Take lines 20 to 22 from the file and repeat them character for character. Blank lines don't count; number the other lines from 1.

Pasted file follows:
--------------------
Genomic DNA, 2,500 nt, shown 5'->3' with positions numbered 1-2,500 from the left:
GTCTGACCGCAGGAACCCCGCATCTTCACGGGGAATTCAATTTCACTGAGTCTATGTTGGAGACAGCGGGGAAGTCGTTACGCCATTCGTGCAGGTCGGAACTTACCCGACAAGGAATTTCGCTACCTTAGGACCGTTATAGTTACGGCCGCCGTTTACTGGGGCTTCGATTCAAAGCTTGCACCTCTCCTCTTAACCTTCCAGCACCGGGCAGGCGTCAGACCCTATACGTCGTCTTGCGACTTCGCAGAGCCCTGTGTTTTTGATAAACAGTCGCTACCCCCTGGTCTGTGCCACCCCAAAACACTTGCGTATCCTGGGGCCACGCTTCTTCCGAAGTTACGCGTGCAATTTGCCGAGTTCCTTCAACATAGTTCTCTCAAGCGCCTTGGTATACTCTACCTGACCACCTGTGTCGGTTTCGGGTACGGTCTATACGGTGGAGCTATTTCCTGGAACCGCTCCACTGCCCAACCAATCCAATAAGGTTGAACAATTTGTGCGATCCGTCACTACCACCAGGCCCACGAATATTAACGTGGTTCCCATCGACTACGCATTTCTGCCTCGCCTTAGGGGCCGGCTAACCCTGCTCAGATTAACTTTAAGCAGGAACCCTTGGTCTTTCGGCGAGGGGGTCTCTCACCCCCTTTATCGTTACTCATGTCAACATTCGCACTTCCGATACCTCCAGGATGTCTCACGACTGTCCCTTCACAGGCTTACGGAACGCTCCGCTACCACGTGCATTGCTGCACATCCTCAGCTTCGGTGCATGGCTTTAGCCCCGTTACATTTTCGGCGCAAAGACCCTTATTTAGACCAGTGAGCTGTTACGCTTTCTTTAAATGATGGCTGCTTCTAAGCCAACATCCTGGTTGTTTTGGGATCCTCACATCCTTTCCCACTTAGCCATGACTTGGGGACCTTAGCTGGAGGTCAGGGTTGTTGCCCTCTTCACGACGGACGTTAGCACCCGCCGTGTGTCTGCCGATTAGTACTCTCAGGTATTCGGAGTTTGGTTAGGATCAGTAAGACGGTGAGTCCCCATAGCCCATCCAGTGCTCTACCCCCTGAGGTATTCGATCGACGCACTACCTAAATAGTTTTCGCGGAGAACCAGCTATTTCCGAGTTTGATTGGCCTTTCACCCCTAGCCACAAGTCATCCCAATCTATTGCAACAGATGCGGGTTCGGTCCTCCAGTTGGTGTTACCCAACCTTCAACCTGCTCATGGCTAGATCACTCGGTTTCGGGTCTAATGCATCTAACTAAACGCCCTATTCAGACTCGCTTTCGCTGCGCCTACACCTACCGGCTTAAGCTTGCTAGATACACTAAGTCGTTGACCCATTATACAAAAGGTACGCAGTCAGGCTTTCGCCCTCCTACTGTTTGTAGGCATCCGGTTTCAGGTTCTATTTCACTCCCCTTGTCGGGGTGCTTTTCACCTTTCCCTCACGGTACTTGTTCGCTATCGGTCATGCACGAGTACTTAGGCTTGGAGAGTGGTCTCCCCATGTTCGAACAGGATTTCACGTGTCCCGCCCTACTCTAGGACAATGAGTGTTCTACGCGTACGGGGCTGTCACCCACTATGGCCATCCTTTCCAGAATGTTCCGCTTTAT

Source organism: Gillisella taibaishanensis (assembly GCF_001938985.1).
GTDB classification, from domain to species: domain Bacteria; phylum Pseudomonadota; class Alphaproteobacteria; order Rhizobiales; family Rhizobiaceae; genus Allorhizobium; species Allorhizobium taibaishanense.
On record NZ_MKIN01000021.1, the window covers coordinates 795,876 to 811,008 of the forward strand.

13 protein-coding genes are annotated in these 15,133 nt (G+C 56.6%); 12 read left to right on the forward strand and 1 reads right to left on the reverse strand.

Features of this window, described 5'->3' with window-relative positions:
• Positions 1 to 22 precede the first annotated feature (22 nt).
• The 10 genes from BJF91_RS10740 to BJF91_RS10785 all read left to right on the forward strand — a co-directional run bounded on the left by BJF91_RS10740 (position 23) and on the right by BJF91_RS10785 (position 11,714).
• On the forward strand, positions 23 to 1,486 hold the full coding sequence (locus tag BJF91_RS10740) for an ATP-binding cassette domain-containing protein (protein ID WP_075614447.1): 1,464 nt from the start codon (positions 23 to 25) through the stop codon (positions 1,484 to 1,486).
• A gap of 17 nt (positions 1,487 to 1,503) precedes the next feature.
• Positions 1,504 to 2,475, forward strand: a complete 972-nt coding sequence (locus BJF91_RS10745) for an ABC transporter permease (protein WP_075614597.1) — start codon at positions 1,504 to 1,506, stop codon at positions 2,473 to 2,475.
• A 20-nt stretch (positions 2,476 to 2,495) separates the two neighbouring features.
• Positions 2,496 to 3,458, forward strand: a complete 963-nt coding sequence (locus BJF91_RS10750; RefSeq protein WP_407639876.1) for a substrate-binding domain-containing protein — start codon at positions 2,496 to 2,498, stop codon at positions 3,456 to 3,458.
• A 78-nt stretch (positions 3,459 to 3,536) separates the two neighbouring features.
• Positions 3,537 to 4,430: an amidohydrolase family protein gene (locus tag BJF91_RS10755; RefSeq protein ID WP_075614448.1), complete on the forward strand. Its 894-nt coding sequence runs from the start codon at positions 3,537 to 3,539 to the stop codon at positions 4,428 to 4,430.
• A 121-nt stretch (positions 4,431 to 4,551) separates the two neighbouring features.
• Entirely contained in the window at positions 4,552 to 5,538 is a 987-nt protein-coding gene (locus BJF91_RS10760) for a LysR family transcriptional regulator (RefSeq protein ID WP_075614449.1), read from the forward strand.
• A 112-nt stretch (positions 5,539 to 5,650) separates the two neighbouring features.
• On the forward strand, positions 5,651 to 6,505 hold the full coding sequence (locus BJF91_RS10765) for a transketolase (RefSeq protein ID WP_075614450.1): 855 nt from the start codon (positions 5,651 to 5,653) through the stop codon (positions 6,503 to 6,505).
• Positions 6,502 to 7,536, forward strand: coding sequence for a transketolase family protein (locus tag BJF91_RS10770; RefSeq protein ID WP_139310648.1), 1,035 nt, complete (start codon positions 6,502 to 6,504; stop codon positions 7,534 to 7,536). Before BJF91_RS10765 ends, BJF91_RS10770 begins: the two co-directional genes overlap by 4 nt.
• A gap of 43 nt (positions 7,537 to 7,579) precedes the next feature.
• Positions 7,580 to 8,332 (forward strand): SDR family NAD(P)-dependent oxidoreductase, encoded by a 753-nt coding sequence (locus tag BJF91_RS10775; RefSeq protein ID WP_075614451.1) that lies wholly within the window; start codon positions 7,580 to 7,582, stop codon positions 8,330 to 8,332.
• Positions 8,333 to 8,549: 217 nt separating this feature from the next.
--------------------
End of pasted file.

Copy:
• On the forward strand, positions 5,651 to 6,505 hold the full coding sequence (locus BJF91_RS10765) for a transketolase (RefSeq protein ID WP_075614450.1): 855 nt from the start codon (positions 5,651 to 5,653) through the stop codon (positions 6,503 to 6,505).
• Positions 6,502 to 7,536, forward strand: coding sequence for a transketolase family protein (locus tag BJF91_RS10770; RefSeq protein ID WP_139310648.1), 1,035 nt, complete (start codon positions 6,502 to 6,504; stop codon positions 7,534 to 7,536). Before BJF91_RS10765 ends, BJF91_RS10770 begins: the two co-directional genes overlap by 4 nt.
• A gap of 43 nt (positions 7,537 to 7,579) precedes the next feature.